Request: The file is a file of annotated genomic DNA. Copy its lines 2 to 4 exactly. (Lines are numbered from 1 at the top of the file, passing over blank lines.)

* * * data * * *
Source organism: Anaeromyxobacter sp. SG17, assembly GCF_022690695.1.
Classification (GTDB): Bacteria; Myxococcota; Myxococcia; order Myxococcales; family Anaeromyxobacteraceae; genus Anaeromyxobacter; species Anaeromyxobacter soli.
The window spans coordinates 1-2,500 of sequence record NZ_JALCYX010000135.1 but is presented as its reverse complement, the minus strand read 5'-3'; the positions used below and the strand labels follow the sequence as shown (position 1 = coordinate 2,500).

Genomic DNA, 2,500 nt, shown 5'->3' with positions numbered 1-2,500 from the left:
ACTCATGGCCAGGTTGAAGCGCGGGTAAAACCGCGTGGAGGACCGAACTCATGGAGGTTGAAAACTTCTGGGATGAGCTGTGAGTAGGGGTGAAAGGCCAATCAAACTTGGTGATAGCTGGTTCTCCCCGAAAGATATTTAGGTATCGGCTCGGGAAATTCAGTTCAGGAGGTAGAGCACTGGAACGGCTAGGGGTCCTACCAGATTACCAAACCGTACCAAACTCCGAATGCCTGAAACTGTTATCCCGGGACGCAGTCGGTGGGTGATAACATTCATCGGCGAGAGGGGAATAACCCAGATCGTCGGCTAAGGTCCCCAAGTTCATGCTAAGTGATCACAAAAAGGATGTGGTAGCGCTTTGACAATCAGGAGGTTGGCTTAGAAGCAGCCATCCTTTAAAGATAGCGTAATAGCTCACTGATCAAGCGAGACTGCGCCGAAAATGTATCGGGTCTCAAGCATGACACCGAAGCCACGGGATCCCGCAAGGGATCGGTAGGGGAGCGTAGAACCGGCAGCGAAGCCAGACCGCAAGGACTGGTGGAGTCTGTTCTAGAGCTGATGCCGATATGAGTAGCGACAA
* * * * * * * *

Classification (GTDB): Bacteria; Myxococcota; Myxococcia; order Myxococcales; family Anaeromyxobacteraceae; genus Anaeromyxobacter; species Anaeromyxobacter soli.
The window spans coordinates 1-2,500 of sequence record NZ_JALCYX010000135.1 but is presented as its reverse complement, the minus strand read 5'-3'; the positions used below and the strand labels follow the sequence as shown (position 1 = coordinate 2,500).

Genomic DNA, 2,500 nt, shown 5'->3' with positions numbered 1-2,500 from the left: